Place-Based Grantmaking, from Cherokee Preservation Foundation

From: North Carolina Network of Grantmakers


With ten years of Cherokee Preservation Foundation grant-making experience and many lessons learned, a new report titled From Transactional to Transformational has been created to describe some of the unique challenges of place-based grantmaking on tribal lands and rural communities and highlight strategies for success that may be helpful to other funders. The interactive report includes videos and pictures highlighting grantees and their work.

Over the past decade, Cherokee Preservation Foundation has moved from a transactional strategy typical of mainstream U.S. philanthropy to a transformational strategy that is better suited to the realities of place-based funding on tribal lands. In a transactional strategy, the funder is typically focused on developing innovations or evidence in a particular program area. The funder chooses from among a wide range of potential grantees to find the ones that are most capable of making progress in that program area. There is not a long-term commitment between the funder and the grantee, and the funder typically does not see organizational development as a key part of most grant transactions.

In a transformational strategy, by contrast, building capacity and developing community leadership are as important as making progress in a particular program area. The Foundation becomes an engaged partner with the grantee, and the relationship becomes one of shared learning and collective action. The Foundation has a long-term commitment to the community and the grantees, which makes a shared vision for the future and a shared commitment to learning and growth both necessary and potentially very productive in the long run. The report addresses:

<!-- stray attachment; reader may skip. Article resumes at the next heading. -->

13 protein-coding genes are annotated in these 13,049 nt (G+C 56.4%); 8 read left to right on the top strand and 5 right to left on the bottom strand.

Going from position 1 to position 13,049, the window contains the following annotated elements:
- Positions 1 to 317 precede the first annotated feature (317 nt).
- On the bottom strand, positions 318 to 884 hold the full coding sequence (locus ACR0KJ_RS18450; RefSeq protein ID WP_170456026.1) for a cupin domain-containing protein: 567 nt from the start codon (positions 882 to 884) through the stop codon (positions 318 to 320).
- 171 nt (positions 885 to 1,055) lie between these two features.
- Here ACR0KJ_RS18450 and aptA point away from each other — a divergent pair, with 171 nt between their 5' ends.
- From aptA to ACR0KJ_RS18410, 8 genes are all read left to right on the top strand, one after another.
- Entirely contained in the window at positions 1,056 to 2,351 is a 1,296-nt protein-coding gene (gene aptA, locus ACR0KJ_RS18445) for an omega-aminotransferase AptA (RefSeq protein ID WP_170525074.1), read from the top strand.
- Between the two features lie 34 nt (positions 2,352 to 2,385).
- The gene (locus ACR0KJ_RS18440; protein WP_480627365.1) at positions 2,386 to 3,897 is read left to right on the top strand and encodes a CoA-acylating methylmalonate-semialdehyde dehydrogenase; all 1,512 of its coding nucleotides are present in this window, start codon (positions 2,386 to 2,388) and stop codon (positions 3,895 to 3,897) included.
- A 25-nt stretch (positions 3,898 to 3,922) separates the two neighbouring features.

--The challenges arising primarily from the distance between communities on tribal land and the limited number of nonprofit agencies in the communities.

--Strengths and opportunities inherent in grantmaking in tribal communities, including unique cultures, deep roots and shared sense of community among residents, the relative stability of institutions and community leaders, the ability to convene all key stakeholders, and personal relationships among key decision-makers.

--The critical elements of transformative grantmaking: building organizational capacity, developing community leaders, building a shared vision, connecting and collaborating, and partnering with grantees.

Case studies in the report focus on the Museum of the Cherokee Indian, Qualla Arts and Crafts Mutual, the Cherokee Youth Council, The Right Path, the Revitalization of Traditional Cherokee Artisan Resources (RTCAR) initiative, the Sequoyah Fund, Cherokee language revitalization, WNC EdNET, Vision Qualla, and the joint marketing of Cherokee, NC, as a tourism destination.

From Transactional to Transformational adds to the knowledge about place-based grantmaking, and we hope it will be helpful to both traditional and place-based funders. In addition, Cherokee Preservation Foundation grantees may take from it an even better understanding of the Foundation's decisions and decision-making processes. The videos and pictures also bring home the point that many positive changes have occurred over the last ten years as a result of relationships, programs and projects that have transformed the Qualla Boundary.

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